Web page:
Ontario’s MedsCheck and Pharmaceutical Opinion Programs fund community pharmacist services intended to enhance the use and prescribing of medications.
MedsCheck is a one-on-one meeting between patients and their pharmacists to review medications and help patients better understand their medication therapy and how to take their drugs. A Pharmaceutical Opinion is a pharmacist recommendation to a prescriber regarding a potential problem that the pharmacist has identified with a patient’s medication.
Led by Linda MacKeigan at the University of Toronto and Lisa Dolovich at McMaster University, this project entails a comprehensive analysis of the MedsCheck Annual, MedsCheck Diabetes and Pharmaceutical Opinion Programs.
The team is using research methods that span many avenues of discovery including analysis of Ministry of Health and Long-term Care administrative data, analysis of pharmacies’ documentation of the services, as well as interviews and surveys of key stakeholder groups including pharmacy corporate executives, pharmacists, physicians and patients.
“Our key informant interviews with pharmacy managers and corporate executives have revealed that implementation strategies have focused on supporting and motivating pharmacists to perform more MedsChecks. Much less attention has been paid to quality,” Dr. MacKeigan said. “A commonly held belief was that quality was up to the discretion of the individual pharmacist.”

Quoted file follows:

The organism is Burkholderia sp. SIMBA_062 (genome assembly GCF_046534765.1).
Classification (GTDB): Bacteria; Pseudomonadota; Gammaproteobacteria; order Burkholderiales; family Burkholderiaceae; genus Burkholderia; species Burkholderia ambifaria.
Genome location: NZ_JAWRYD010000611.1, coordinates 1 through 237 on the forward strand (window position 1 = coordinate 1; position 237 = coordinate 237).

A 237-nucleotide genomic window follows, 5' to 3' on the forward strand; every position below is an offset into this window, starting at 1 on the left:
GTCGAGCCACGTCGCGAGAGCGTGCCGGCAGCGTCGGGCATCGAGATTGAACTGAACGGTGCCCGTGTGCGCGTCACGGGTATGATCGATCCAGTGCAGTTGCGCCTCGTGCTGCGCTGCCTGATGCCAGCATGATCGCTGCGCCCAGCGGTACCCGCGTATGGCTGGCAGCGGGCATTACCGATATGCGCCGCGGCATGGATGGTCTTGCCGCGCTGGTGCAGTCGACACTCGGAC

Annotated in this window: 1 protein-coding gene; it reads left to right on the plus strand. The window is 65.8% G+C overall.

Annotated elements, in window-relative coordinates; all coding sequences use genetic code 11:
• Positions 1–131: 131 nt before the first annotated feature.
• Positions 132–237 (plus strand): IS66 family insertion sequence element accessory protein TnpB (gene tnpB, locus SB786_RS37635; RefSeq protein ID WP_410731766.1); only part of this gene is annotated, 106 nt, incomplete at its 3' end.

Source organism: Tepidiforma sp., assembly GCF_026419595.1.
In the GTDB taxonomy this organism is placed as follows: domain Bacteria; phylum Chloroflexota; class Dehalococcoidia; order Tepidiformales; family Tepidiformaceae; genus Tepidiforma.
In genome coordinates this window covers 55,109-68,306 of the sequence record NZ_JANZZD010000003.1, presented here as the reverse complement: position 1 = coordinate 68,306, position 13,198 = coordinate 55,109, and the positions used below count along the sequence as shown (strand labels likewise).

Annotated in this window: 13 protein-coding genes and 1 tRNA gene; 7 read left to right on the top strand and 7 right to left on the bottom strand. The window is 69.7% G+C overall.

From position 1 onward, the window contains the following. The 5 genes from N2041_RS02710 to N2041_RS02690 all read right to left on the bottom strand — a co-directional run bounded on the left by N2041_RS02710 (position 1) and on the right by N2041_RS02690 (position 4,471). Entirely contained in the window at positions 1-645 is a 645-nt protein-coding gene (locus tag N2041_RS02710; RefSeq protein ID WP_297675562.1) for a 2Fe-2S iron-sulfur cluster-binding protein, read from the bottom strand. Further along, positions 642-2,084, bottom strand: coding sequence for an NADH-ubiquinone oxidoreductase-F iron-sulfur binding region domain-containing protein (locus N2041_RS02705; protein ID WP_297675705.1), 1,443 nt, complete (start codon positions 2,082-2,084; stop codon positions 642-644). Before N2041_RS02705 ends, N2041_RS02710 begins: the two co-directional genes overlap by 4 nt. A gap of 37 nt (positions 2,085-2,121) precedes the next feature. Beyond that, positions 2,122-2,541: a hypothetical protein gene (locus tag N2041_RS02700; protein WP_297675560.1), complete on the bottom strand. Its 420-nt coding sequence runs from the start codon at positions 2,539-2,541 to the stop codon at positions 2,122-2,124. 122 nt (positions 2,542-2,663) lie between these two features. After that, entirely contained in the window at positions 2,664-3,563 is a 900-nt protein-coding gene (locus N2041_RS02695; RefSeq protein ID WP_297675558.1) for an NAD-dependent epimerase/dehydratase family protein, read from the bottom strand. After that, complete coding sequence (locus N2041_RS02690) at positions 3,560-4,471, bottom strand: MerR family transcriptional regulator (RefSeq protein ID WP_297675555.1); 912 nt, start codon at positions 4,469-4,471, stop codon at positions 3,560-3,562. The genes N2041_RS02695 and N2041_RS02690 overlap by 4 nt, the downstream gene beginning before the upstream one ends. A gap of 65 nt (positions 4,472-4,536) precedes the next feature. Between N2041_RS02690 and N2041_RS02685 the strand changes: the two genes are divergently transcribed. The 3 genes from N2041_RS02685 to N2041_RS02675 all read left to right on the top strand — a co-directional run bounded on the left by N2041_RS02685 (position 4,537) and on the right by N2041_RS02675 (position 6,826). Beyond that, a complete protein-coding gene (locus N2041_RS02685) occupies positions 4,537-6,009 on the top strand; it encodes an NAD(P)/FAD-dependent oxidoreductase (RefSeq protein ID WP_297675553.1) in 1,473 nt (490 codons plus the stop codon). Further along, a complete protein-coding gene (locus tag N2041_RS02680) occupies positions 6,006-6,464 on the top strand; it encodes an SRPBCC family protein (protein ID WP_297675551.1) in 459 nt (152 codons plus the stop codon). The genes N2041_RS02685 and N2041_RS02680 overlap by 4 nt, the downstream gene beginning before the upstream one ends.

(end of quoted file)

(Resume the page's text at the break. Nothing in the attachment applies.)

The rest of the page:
Similarly, over time MedsCheck services are being provided to less complicated patients, she said.
The team’s research to date has also shown that three-quarters of pharmaceutical opinions provided by pharmacists have resulted in medication changes that the prescriber supports.
“This finding demonstrates the value of this service to physicians and what community pharmacists can achieve when operating at a fuller scope of practice,” Dr. Dolovich said.
Combined with results in the project’s third year, these findings will provide a clearer picture of MedsCheck and Pharmaceutical Opinion service delivery, patient characteristics, and areas of program strength and weakness so community pharmacist services can better meet patient needs and provincial priorities.
“Pharmacy is in a period of immense change and learning as the profession shifts to provide expanded professional services. We know that continuous quality improvement is necessary, especially in a time of overall healthcare transformation tempered by fiscal restraint,” said Dr. Dolovich.
“Armed with the project’s findings, pharmacy resources can be directed strategically to improve service quality, patient outcomes and cost effectiveness.”